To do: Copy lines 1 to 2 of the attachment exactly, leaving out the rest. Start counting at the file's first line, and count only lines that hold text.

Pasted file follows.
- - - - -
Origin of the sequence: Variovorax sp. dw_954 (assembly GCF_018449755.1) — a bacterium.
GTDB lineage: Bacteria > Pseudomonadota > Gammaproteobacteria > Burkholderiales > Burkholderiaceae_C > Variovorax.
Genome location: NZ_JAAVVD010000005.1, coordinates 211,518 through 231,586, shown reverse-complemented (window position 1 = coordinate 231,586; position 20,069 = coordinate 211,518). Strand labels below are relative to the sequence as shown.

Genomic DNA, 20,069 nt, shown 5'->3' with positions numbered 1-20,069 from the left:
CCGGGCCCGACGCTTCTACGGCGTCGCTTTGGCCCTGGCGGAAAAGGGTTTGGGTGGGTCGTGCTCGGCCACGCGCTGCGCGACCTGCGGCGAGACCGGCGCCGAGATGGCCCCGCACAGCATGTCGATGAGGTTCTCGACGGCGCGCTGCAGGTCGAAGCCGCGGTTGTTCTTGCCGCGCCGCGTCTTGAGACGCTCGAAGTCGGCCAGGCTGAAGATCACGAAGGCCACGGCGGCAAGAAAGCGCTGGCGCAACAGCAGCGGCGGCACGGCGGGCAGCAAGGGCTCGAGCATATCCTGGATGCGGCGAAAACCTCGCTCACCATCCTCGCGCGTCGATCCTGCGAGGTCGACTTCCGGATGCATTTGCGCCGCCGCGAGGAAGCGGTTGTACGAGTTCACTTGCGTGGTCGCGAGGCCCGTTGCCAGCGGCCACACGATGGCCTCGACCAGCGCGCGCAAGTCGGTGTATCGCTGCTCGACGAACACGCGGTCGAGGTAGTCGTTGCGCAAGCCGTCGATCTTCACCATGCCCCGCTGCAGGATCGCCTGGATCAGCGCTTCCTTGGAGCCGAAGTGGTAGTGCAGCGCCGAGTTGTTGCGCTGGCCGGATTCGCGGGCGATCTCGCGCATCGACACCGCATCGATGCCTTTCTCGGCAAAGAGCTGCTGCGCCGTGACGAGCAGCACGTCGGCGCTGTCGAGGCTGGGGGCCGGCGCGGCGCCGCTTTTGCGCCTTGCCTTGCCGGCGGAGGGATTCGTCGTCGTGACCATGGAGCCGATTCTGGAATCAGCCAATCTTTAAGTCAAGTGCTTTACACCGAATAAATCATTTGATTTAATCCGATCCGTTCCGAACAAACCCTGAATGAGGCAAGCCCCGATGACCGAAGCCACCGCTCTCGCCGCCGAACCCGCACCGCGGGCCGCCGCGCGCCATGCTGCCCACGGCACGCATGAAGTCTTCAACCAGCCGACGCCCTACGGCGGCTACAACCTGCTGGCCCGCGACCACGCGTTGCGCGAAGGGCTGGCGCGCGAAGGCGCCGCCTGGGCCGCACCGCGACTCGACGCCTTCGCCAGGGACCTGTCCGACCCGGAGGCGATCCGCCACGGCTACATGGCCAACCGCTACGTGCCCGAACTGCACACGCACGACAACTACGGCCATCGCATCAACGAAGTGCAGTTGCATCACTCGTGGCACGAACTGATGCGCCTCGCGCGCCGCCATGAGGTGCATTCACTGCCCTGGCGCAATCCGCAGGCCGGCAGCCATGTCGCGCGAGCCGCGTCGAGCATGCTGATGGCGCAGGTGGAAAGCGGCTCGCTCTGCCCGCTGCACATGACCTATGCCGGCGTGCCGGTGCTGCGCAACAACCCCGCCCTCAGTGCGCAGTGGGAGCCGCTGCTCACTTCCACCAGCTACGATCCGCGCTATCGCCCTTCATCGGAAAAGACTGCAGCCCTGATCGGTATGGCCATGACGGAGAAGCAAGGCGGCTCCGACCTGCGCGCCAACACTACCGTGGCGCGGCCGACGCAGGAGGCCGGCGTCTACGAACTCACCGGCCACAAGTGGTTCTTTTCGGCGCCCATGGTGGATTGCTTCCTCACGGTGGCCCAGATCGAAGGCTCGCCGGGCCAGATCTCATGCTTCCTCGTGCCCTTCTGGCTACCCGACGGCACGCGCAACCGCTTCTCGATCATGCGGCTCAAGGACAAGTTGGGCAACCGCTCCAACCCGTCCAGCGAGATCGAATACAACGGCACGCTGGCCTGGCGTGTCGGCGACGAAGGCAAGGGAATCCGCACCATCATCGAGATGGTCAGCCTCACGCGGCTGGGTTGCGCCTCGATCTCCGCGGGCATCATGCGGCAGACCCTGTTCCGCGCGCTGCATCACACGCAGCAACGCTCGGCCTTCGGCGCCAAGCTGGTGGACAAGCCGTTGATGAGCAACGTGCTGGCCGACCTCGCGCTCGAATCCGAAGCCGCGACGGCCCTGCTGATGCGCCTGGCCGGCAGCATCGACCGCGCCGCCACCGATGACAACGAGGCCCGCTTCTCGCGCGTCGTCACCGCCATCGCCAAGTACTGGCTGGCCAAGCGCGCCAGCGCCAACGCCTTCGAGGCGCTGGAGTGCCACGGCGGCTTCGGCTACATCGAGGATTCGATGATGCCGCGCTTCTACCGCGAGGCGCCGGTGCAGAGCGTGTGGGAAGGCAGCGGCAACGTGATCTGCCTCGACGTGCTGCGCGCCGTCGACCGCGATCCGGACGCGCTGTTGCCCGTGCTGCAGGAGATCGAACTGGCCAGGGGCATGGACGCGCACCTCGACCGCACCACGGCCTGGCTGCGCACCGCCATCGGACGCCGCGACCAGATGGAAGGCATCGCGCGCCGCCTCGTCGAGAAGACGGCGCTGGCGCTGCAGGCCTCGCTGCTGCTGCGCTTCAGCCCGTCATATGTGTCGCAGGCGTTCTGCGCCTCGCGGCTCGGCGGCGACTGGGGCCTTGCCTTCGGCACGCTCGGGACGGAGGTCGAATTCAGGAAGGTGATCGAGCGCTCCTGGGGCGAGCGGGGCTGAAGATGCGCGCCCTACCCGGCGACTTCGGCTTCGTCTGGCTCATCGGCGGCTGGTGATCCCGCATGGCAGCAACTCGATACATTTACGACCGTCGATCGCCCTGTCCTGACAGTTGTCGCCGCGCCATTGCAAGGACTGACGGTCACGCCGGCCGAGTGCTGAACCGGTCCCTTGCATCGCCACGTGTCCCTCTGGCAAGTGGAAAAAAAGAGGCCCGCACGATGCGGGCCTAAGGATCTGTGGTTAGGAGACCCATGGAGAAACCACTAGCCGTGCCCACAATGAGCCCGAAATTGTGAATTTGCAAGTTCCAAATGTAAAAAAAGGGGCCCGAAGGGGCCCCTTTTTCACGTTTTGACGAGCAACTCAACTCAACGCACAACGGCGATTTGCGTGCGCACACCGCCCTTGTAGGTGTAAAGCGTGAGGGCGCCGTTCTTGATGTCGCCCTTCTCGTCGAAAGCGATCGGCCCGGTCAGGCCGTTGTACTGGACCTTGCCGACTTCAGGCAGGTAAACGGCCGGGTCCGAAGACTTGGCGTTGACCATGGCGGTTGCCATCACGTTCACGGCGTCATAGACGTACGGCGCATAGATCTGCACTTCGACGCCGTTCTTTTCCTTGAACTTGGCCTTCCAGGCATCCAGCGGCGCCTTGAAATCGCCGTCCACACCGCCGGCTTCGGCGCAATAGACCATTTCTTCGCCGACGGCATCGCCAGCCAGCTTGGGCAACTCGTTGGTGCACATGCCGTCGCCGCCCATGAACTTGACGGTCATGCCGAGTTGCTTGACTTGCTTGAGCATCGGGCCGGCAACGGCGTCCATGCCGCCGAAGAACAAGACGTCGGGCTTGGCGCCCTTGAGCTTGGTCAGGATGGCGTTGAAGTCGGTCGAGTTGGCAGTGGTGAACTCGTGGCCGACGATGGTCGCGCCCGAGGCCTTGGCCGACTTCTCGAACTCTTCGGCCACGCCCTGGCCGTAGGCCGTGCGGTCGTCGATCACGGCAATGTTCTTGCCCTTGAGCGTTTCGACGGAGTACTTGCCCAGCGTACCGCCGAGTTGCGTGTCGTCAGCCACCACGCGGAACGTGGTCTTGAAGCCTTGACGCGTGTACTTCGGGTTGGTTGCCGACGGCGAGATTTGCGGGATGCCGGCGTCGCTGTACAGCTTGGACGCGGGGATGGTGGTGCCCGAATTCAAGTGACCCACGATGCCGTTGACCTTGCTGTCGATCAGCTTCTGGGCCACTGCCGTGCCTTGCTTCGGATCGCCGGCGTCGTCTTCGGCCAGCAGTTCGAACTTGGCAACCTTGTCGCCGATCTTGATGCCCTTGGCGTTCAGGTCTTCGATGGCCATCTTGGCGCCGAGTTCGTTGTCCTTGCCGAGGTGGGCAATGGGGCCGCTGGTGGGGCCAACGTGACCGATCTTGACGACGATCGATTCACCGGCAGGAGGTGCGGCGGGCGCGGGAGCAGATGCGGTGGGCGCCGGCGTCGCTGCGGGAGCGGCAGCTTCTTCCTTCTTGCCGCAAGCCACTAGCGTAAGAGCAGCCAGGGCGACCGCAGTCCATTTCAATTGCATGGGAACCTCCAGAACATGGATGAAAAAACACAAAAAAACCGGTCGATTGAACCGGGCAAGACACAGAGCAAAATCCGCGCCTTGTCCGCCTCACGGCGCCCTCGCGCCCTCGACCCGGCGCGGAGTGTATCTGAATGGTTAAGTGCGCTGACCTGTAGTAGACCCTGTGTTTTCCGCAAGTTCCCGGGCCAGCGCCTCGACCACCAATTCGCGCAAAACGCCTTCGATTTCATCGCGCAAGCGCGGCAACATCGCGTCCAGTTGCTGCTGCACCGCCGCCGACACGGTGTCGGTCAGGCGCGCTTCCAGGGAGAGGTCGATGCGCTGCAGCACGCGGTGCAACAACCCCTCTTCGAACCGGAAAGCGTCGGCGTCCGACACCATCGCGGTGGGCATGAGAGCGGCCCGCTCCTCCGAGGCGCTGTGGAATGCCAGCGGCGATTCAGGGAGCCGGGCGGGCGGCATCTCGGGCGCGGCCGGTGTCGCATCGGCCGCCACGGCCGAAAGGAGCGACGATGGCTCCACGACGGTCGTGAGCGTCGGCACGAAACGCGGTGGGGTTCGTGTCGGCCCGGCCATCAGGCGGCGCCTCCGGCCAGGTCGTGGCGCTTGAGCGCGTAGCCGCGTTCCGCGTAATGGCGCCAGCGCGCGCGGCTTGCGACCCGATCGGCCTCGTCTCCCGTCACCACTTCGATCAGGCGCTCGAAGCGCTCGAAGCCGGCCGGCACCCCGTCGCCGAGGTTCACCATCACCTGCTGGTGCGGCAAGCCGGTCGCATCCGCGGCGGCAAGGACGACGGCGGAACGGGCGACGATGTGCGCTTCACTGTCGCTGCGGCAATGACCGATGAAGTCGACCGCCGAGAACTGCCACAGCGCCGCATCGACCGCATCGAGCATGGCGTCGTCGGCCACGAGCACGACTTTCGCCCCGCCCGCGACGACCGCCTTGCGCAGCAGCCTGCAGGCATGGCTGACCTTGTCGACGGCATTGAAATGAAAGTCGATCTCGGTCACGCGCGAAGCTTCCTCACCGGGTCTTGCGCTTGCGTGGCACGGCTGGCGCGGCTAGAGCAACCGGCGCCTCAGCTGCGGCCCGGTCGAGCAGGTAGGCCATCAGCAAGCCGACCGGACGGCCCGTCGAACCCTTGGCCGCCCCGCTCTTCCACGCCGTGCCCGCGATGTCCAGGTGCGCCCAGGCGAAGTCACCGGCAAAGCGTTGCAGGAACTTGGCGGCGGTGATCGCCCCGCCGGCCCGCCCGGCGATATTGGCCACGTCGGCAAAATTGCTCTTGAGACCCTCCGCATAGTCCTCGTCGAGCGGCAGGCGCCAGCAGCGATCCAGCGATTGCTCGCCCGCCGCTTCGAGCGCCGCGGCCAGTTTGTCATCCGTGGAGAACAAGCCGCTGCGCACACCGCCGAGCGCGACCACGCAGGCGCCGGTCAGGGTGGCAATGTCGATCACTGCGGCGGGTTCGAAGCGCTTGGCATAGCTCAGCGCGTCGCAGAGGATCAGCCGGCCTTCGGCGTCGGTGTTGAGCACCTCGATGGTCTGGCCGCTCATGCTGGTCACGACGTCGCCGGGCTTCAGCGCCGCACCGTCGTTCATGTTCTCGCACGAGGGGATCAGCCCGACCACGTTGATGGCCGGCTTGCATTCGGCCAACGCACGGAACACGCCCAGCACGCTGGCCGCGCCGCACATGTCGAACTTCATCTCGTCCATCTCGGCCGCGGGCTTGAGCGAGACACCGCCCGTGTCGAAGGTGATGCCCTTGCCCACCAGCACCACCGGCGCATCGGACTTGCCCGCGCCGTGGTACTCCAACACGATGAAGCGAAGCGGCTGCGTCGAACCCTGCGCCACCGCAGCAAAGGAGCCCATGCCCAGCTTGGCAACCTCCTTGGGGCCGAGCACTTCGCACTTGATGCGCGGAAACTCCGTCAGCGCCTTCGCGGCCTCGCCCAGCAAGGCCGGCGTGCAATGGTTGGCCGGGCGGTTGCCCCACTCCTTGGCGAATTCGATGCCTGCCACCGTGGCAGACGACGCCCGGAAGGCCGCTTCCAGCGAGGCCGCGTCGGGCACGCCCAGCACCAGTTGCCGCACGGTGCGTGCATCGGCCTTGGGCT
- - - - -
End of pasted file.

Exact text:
Origin of the sequence: Variovorax sp. dw_954 (assembly GCF_018449755.1) — a bacterium.
GTDB lineage: Bacteria > Pseudomonadota > Gammaproteobacteria > Burkholderiales > Burkholderiaceae_C > Variovorax.